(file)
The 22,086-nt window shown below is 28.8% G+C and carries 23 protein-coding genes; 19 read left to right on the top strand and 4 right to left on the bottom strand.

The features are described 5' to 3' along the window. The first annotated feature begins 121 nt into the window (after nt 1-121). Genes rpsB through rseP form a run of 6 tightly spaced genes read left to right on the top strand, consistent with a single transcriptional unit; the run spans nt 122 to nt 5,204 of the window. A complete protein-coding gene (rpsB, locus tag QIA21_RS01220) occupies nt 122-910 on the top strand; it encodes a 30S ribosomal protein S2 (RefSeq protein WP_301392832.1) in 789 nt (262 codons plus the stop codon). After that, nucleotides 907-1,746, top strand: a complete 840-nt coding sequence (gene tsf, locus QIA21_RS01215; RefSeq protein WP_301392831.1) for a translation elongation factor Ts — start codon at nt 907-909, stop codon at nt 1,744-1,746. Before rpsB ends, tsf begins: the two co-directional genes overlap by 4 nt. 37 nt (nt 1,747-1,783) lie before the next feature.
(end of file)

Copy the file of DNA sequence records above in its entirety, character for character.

The 22,086-nt window shown below is 28.8% G+C and carries 23 protein-coding genes; 19 read left to right on the top strand and 4 right to left on the bottom strand.

The features are described 5' to 3' along the window. The first annotated feature begins 121 nt into the window (after nt 1-121). Genes rpsB through rseP form a run of 6 tightly spaced genes read left to right on the top strand, consistent with a single transcriptional unit; the run spans nt 122 to nt 5,204 of the window. A complete protein-coding gene (rpsB, locus tag QIA21_RS01220) occupies nt 122-910 on the top strand; it encodes a 30S ribosomal protein S2 (RefSeq protein WP_301392832.1) in 789 nt (262 codons plus the stop codon). After that, nucleotides 907-1,746, top strand: a complete 840-nt coding sequence (gene tsf, locus QIA21_RS01215; RefSeq protein WP_301392831.1) for a translation elongation factor Ts — start codon at nt 907-909, stop codon at nt 1,744-1,746. Before rpsB ends, tsf begins: the two co-directional genes overlap by 4 nt. 37 nt (nt 1,747-1,783) lie before the next feature.